“Ring-tailed lemur society is ruled by a language of smells, displays and violence, and is teaching us about primate evolution” – Mike Unwin
It’s a hot day in Berenty Reserve, south-east Madagascar, and there’s a rumpus among the ring-tailed lemurs. Yips and squeals resound through the understorey as these spring-heeled primates bound around the roots of a tamarind tree. One young male advances with quivering tail arched forward over his head, only to be confronted by a rival doing exactly the same. In the shadows, a female performs a backwards handstand against a sapling.
To the enchanted groups of tourists watching these habituated lemurs, it looks like some kind of madcap primate circus. But, as their guides explain, the action is replete with meaning and to catch the gist you need only learn the lingo. This means not only translating the lemurs’ various yips, squeals, purrs, yells and wails, but also interpreting their sign language of posture, leap and grimace, and – even trickier to our untutored noses – their extensive repertoire of smells.
That’s right: ring-tailed lemurs say it with stink, using scent to convey strategic messages about territoriality, social rank and sexual availability. Olfactory communication is far more developed in lemurs than among monkeys and apes, and especially so in this species, which produces a pungent secretion from an array of scent glands. There are some on the inner forearms (antebrachial glands), some on the shoulders (brachial) and yet more in the ano-genital region (perianal).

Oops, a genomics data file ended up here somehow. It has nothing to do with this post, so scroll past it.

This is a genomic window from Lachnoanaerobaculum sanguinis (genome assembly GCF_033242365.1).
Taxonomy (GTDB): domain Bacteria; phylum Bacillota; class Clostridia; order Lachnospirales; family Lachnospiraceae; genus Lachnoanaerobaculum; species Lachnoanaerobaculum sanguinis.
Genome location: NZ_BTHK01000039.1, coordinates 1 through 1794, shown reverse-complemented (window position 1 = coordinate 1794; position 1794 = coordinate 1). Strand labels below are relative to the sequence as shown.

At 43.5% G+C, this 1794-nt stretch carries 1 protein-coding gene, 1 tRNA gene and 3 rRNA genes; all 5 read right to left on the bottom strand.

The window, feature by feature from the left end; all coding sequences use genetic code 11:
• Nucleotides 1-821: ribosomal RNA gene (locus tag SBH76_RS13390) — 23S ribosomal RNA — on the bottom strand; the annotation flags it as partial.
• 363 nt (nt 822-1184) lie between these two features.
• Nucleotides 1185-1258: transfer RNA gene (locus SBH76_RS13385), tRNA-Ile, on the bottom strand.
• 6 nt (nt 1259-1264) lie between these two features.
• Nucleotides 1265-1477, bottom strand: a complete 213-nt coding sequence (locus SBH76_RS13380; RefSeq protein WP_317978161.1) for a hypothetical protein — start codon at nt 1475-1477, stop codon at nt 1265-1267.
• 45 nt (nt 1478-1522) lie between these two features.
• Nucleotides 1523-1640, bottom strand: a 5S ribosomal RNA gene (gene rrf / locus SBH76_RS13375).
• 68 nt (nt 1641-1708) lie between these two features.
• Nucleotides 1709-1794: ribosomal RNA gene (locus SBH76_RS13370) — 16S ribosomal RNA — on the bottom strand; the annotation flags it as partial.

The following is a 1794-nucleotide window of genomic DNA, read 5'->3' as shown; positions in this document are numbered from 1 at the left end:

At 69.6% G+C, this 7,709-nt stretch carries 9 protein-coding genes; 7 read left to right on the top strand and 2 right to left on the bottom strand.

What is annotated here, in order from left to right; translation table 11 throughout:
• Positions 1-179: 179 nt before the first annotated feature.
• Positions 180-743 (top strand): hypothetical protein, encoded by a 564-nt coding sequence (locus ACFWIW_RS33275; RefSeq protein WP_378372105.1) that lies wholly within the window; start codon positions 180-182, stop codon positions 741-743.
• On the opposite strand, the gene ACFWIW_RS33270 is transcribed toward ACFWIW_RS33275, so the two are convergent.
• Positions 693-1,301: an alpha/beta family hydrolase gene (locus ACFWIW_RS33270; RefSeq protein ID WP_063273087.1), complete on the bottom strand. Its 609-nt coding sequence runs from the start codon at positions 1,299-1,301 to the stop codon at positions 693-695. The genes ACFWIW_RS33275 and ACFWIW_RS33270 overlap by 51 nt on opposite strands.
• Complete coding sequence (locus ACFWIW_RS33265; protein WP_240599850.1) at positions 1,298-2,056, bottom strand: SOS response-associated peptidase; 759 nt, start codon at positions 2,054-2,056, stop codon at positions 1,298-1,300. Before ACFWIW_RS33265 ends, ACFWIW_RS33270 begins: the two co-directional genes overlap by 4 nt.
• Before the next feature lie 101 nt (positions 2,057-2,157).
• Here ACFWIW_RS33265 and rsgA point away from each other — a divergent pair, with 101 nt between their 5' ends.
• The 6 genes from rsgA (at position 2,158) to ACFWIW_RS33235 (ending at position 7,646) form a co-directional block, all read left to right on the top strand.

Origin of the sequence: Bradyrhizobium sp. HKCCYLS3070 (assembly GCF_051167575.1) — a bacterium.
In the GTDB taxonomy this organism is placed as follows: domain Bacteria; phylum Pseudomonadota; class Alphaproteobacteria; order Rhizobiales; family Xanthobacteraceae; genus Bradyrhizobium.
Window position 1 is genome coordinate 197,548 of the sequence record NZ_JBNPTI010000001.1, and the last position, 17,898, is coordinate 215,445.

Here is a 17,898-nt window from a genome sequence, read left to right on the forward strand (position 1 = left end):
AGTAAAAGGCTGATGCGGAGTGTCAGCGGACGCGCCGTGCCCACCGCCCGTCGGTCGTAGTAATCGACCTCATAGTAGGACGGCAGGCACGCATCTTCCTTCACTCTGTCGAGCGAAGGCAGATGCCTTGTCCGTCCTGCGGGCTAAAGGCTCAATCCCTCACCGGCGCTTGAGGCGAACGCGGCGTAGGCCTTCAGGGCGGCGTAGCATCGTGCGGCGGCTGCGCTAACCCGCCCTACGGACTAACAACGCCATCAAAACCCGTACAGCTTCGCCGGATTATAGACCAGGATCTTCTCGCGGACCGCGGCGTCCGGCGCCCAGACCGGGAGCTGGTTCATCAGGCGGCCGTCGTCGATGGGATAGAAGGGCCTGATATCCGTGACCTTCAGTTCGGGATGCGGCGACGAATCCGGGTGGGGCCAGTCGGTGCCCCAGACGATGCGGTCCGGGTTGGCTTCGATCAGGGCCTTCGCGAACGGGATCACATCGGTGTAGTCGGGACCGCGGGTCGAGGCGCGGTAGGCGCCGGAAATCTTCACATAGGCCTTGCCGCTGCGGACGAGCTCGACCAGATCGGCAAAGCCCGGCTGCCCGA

Those two tail-waving individuals were indulging in a ’slink fight’. The handstanding female, meanwhile, was marking the group’s territory by smearing tree bark with scent from her vulva. A further glance around the group might also have revealed a male using special horny spurs on his wrists to gouge scent into the bark of saplings.